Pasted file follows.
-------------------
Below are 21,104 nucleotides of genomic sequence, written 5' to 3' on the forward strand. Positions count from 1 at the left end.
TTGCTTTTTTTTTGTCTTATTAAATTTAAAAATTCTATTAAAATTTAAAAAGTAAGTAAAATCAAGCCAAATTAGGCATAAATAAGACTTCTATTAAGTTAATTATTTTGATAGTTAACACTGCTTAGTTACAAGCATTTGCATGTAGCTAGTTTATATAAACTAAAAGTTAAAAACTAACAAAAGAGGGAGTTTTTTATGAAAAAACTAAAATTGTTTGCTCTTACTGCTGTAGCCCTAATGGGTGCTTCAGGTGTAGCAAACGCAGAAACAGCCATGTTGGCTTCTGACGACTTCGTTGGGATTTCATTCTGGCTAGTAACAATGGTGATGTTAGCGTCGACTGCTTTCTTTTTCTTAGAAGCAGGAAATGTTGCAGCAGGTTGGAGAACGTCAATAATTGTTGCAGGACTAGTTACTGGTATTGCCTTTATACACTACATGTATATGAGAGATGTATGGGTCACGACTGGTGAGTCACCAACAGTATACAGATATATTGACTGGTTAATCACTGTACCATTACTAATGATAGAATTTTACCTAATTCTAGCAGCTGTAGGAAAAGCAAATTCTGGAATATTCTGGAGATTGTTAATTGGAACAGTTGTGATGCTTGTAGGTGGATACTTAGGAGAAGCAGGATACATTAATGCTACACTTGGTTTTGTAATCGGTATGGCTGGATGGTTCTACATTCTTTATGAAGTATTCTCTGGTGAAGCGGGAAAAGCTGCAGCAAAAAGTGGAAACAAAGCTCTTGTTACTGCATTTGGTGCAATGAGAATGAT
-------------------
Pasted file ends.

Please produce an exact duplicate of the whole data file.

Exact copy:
Below are 21,104 nucleotides of genomic sequence, written 5' to 3' on the forward strand. Positions count from 1 at the left end.
TTGCTTTTTTTTTGTCTTATTAAATTTAAAAATTCTATTAAAATTTAAAAAGTAAGTAAAATCAAGCCAAATTAGGCATAAATAAGACTTCTATTAAGTTAATTATTTTGATAGTTAACACTGCTTAGTTACAAGCATTTGCATGTAGCTAGTTTATATAAACTAAAAGTTAAAAACTAACAAAAGAGGGAGTTTTTTATGAAAAAACTAAAATTGTTTGCTCTTACTGCTGTAGCCCTAATGGGTGCTTCAGGTGTAGCAAACGCAGAAACAGCCATGTTGGCTTCTGACGACTTCGTTGGGATTTCATTCTGGCTAGTAACAATGGTGATGTTAGCGTCGACTGCTTTCTTTTTCTTAGAAGCAGGAAATGTTGCAGCAGGTTGGAGAACGTCAATAATTGTTGCAGGACTAGTTACTGGTATTGCCTTTATACACTACATGTATATGAGAGATGTATGGGTCACGACTGGTGAGTCACCAACAGTATACAGATATATTGACTGGTTAATCACTGTACCATTACTAATGATAGAATTTTACCTAATTCTAGCAGCTGTAGGAAAAGCAAATTCTGGAATATTCTGGAGATTGTTAATTGGAACAGTTGTGATGCTTGTAGGTGGATACTTAGGAGAAGCAGGATACATTAATGCTACACTTGGTTTTGTAATCGGTATGGCTGGATGGTTCTACATTCTTTATGAAGTATTCTCTGGTGAAGCGGGAAAAGCTGCAGCAAAAAGTGGAAACAAAGCTCTTGTTACTGCATTTGGTGCAATGAGAATGAT